Having recently read (and reviewed) the book, the last part (lucratively split into two films) of the Katniss Everdeen story was still pretty fresh in my mind when I went to see the movie. I knew to expect that the saga that began with a teenage girl bravely competing in a dystopian to-the-death competition has led to a civil war in the science-fictional nation of Panem, where 12 districts have been dominated by a powerful Capital and its evil President Snow. For those of you who don’t recall (or maybe never cared until now), Katniss not only won the Hunger Games with her friend and ally, Peeta Mellark, she became an inspirational symbol to the oppressed who wanted to fight back — a bird symbol known as the “Mockingjay”. In the second movie, Snow upped the ante with a special Hunger Games where past victors competed against each other, and a secret plot was executed to set Katniss up with allies, then rescue her from the Capital. At the end of the previous movie, we were left with the shocking cliffhanger that Katniss’s home, District 12, was destroyed and that she was being taken to the rebels in District 13.
As has been a trend with many of these young-adult series (I’m thinking of Harry Potter in particular), the last volume takes a left turn, often into war. For Potter, he and his friends didn’t go back to school as they had for each of the previous six years, but instead went underground to fight a battle against the evil Voldemort (which ended up back at their old school, go figure). Similarly, while the first two instalments focused on the Hunger Games competition, this last one expands the conflict into a civil war that has been sparked by the events in those games. Instead of the close group of characters, where good and bad actions determining their fate, we are now looking at a broader canvas with political and social ramifications for a whole nation (along with a much wider cast). From that perspective, Katniss can’t help coming across as a bit of a whiny teenager sometimes (especially in the book). Nevertheless, District 13 wants to use her as the face of their propaganda (“propo” for short) campaign to rally all the districts to their rebellion. At first Katniss resists being used and only thinks about saving Peeta from the Capital. But pretty soon she is swept up in the devastation of war and provides plenty of fodder for the propo cameras without prompting. Still, she’s just a teenager and that means she’s not a general or even a soldier. She can’t do much by way of fighting, so thankfully the focus of the story is really on her relationships — at the heart of which is her relationship with Peeta (and to some degree, Gale, her long-suffering boy[dash]friend).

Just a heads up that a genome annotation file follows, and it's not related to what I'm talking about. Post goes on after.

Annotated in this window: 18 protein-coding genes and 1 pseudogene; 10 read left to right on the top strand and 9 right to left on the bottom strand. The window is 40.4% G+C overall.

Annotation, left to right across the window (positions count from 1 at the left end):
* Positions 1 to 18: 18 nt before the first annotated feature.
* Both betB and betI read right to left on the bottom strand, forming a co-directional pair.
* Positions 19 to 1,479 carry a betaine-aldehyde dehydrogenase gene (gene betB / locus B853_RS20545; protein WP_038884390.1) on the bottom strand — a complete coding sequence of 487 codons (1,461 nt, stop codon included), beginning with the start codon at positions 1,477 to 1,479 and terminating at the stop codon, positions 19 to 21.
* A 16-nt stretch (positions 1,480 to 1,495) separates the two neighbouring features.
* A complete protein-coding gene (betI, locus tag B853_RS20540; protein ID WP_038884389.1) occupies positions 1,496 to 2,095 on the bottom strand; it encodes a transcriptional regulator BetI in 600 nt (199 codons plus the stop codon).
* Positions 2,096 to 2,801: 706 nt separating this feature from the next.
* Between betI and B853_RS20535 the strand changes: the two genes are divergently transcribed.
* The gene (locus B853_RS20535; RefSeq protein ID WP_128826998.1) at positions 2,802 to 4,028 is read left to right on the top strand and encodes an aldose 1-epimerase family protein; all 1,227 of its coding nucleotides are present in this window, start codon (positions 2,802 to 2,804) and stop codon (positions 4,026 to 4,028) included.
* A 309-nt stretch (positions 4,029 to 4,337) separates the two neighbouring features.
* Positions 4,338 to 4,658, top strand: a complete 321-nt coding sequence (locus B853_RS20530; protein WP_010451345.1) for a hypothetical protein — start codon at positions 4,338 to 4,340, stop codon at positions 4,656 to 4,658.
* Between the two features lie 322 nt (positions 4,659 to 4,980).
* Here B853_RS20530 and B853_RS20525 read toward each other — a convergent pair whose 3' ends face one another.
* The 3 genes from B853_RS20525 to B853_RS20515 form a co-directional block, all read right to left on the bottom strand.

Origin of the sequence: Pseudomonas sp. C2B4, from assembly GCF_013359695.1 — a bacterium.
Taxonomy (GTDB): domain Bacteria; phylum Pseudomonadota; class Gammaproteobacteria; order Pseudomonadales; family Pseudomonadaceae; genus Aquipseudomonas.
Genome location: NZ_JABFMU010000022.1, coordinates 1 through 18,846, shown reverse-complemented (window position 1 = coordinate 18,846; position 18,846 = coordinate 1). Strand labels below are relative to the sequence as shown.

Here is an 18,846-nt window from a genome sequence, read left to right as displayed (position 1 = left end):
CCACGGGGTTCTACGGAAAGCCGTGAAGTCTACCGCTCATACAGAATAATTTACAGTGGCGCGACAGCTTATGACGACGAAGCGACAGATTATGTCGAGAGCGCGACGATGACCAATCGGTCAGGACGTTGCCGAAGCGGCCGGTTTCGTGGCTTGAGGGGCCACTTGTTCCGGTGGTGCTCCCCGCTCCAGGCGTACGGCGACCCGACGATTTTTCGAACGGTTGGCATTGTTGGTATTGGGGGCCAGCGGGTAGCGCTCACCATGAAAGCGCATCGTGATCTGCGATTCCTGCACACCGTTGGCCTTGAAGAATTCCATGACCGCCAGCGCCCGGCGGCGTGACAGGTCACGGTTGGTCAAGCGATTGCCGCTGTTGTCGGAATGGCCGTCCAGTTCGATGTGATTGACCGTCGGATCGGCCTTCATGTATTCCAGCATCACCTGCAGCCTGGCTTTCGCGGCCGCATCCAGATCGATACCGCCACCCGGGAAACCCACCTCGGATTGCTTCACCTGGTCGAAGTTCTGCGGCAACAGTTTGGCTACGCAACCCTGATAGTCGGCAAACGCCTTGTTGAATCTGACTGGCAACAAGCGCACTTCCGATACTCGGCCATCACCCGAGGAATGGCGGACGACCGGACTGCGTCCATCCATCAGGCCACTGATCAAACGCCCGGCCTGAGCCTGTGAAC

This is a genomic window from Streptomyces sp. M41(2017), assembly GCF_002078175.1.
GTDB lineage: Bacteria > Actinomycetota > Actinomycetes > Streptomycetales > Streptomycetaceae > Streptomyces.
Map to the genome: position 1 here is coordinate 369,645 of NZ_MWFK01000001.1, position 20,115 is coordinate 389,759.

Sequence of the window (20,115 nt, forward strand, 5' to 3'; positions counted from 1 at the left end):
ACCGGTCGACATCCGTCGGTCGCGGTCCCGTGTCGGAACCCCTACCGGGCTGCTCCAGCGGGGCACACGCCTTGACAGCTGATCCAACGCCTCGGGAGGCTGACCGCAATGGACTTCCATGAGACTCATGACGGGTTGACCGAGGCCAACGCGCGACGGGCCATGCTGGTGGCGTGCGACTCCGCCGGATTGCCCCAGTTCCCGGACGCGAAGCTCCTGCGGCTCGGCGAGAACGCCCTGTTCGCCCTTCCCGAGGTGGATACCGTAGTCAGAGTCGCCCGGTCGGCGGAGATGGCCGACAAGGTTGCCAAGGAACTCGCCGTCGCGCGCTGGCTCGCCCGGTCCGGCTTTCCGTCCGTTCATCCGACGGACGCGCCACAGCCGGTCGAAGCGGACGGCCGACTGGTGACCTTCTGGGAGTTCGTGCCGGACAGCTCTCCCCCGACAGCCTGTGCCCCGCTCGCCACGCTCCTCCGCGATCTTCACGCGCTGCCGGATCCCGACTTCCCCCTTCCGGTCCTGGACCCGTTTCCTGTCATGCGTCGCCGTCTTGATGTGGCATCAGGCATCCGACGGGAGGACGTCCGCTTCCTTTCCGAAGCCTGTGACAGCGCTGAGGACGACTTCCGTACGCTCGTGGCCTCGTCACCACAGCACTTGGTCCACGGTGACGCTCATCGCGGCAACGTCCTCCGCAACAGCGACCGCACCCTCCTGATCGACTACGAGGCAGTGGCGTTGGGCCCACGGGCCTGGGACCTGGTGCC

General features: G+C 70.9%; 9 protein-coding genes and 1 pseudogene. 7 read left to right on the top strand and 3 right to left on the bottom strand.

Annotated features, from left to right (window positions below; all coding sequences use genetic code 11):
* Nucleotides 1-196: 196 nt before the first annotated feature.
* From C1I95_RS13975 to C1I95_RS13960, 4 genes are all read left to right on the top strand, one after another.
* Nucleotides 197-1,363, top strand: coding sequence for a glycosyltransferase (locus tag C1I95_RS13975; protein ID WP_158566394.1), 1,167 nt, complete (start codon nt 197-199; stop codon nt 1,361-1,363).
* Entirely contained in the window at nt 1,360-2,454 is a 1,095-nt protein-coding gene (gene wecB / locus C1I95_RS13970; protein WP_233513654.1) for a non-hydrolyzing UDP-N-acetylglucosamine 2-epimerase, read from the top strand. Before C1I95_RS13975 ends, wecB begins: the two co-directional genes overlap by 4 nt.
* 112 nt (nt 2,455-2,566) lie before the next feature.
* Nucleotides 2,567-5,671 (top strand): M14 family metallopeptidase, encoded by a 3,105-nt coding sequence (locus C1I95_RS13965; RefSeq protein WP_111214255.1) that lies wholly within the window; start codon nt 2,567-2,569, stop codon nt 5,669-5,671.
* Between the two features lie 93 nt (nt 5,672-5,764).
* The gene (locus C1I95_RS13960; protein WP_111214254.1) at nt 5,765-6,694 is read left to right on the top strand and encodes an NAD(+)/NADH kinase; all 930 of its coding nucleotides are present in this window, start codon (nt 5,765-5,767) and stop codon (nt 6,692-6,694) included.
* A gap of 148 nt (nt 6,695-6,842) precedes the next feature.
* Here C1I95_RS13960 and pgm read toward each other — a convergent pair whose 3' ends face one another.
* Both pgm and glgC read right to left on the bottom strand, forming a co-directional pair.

As for the movie itself, I didn’t love the drab, concrete, industrial-bunker aesthetic of District 13. It reminded me a lot of the backdrop for the other recent YA-book-turned-movie franchise, Divergent. In so many ways District 13 felt kind of same-old-same-old (though I find it hard to believe that this district has been living this way for 75 years). The Hunger Games had now become another movie about rebel forces fighting the good fight. It was a nice change, however, to focus on the propaganda angle, rather than the fighting. In a way, the movie itself (more so than the books) is doing the same thing — trying to get audiences to feel something by using Katniss/Jennifer Lawrence (along with music and production values) to stir our emotions. I confess that I was stirred — even though I knew what was coming, and when I’d be manipulated.
The other thing about this movie is that not much really happens. For those who have not seen either of the first two movies, this is not your jumping-on point. The others are much more exciting and fun to watch. In a way, that’s why many have felt disappointed by this being the first of two parts. It feels a lot like we’re being strung along for our ticket money. Nevertheless, the filmmakers are staying somewhat true to the book (which is also relatively low on the action sequences). Even the scene where they sneak into the Capital to rescue Peeta and the others, is no exciting military assault. (Maybe they’re saving it all for the second half when they take down the Capital’s main fortress.) Still, I’m a movie-franchise kinda guy and I did enjoy seeing all the old characters again, especially the late Philip Seymour Hoffman as Plutarch Heavensbee (game designer turned rebel strategist) and Donald Sutherland as the calmly wicked President Snow. I also liked Natalie Dormer as propo director, Cressida, though she really didn’t have that much to do. Elizabeth Banks is back as Effie Trinket (who seems to be an amalgam and replacement of a few characters in the book), and for once I don’t find her incredibly annoying. Woody Harrelson is still wonderful as the crotchety Haymitch, and Liam Hemsworth gets a little more screen time as Gale (but I don’t really need more of him, anyway).
For a part-one-of-two, we’ve done an alright job with this movie. It’s filler, but it’s enjoyable filler. I look forward to the grand finale of part two, but for now this movie is probably a 3.5 out of 5